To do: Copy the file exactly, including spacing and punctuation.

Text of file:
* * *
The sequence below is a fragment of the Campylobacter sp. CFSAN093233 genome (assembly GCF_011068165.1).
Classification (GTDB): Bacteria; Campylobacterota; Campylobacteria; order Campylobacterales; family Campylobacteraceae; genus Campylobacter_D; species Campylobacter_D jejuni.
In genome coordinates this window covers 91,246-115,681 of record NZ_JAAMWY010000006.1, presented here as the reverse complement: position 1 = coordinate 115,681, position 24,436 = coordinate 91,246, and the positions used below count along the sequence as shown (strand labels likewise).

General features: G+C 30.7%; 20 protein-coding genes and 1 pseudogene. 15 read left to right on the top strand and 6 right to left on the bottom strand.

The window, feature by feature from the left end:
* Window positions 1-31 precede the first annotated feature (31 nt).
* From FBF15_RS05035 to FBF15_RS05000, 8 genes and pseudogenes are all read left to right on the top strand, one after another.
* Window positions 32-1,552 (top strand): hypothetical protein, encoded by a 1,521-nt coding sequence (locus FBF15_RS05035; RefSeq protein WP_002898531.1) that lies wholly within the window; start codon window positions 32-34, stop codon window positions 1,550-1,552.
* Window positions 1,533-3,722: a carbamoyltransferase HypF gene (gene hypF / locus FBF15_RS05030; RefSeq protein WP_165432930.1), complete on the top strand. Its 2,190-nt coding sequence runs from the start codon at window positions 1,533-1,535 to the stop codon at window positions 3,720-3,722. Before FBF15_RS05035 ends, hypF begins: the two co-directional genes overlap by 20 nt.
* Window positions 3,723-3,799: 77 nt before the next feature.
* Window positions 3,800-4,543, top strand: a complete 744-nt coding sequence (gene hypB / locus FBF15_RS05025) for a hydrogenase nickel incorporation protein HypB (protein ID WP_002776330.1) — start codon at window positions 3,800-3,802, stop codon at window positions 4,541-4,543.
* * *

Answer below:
The sequence below is a fragment of the Campylobacter sp. CFSAN093233 genome (assembly GCF_011068165.1).
Classification (GTDB): Bacteria; Campylobacterota; Campylobacteria; order Campylobacterales; family Campylobacteraceae; genus Campylobacter_D; species Campylobacter_D jejuni.
In genome coordinates this window covers 91,246-115,681 of record NZ_JAAMWY010000006.1, presented here as the reverse complement: position 1 = coordinate 115,681, position 24,436 = coordinate 91,246, and the positions used below count along the sequence as shown (strand labels likewise).

General features: G+C 30.7%; 20 protein-coding genes and 1 pseudogene. 15 read left to right on the top strand and 6 right to left on the bottom strand.

The window, feature by feature from the left end:
* Window positions 1-31 precede the first annotated feature (31 nt).
* From FBF15_RS05035 to FBF15_RS05000, 8 genes and pseudogenes are all read left to right on the top strand, one after another.
* Window positions 32-1,552 (top strand): hypothetical protein, encoded by a 1,521-nt coding sequence (locus FBF15_RS05035; RefSeq protein WP_002898531.1) that lies wholly within the window; start codon window positions 32-34, stop codon window positions 1,550-1,552.
* Window positions 1,533-3,722: a carbamoyltransferase HypF gene (gene hypF / locus FBF15_RS05030; RefSeq protein WP_165432930.1), complete on the top strand. Its 2,190-nt coding sequence runs from the start codon at window positions 1,533-1,535 to the stop codon at window positions 3,720-3,722. Before FBF15_RS05035 ends, hypF begins: the two co-directional genes overlap by 20 nt.
* Window positions 3,723-3,799: 77 nt before the next feature.
* Window positions 3,800-4,543, top strand: a complete 744-nt coding sequence (gene hypB / locus FBF15_RS05025) for a hydrogenase nickel incorporation protein HypB (protein ID WP_002776330.1) — start codon at window positions 3,800-3,802, stop codon at window positions 4,541-4,543.